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All About the Cape Buffalo

All About the Cape Buffalo

It’s got tremendous curving horns, up to a ton of weight to throw around and an attitude that prompted author Robert Ruark to say, “A buffalo looks at you like you owe him money.” The Cape buffalo, also known as the African buffalo, has achieved legendary status among safarigoers, outdoor writers and hunters. A member of the “Big Five” of African hunting (along with lions, leopards, elephants and rhinoceri), the Cape buff is considered one of the most dangerous game animals on the planet.

Why is this so? Well, although it’s actually related to the domestic cow (Cape buffalo are, indeed, members of the bovine family), there’s nothing placid about this critter. They have few natural predators. This is as much about the buffalo’s instincts as it is about its size and formidable horns; when threatened, the herd will stick together tightly, calves in the middle, to make it tough for predators to pick one out. They’ll also “mob up” to fight off predators, even treeing lions the way your dog will tree a cat! What’s more, the Cape buffalo is said to kill over 200 humans a year. 

They are like the Holsteins you see at the farm in one way: Males are known as “bulls” and females as “cows,” while the young are “calves.” Males and females both have horns, although the males’ are thicker and join in the middle in a heavy structure known as the “boss.” Interestingly, the herds are matriarchal—meaning that a dominant female is in charge of the group.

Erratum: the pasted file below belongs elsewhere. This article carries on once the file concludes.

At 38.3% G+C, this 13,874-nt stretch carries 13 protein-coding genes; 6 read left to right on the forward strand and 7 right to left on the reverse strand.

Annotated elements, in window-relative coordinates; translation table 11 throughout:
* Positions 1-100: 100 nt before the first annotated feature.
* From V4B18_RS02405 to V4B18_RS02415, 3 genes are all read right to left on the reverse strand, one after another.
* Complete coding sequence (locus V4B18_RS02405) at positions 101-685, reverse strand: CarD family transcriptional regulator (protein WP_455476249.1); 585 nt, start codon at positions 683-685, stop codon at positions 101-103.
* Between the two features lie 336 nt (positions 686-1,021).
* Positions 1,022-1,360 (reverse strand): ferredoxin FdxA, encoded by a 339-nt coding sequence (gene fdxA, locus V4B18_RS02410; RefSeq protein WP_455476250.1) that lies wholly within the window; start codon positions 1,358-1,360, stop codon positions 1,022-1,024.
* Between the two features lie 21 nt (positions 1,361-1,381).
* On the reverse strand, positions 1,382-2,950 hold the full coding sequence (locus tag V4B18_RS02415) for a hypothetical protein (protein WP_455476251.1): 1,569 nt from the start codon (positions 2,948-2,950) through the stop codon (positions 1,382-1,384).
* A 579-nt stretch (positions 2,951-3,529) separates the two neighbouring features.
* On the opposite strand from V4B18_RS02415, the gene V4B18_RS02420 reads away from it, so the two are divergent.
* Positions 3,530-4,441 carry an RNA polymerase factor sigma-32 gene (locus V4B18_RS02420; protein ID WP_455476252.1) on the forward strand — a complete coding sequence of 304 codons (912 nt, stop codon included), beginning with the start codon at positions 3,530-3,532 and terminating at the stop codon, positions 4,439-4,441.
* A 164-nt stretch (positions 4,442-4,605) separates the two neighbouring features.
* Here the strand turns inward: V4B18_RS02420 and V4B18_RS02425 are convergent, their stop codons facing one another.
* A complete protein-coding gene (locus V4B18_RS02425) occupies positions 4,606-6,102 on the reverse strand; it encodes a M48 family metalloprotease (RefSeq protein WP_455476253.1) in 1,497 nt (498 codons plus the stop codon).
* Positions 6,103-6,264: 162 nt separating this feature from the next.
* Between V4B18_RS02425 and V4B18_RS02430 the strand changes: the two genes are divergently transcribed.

It’s estimated that there are a million Cape buffalo spread throughout Africa, and sport hunting of the animal is part of what has kept its numbers so high. Trophy hunters pay big bucks to chase this beast, much of which goes towards conservation and preventing poaching. 

FAST FACTS: 

* Elephants may never forget, but Cape buffalo never forgive. They’ve been known to attack people who harmed them years after the event. 
* Cape buffalo are four times as strong as oxen. A single buff can tip over a Range Rover! 
* The hide on a bull’s neck is up to 2 inches thick, which protects it during battles for dominance with other bulls.

 

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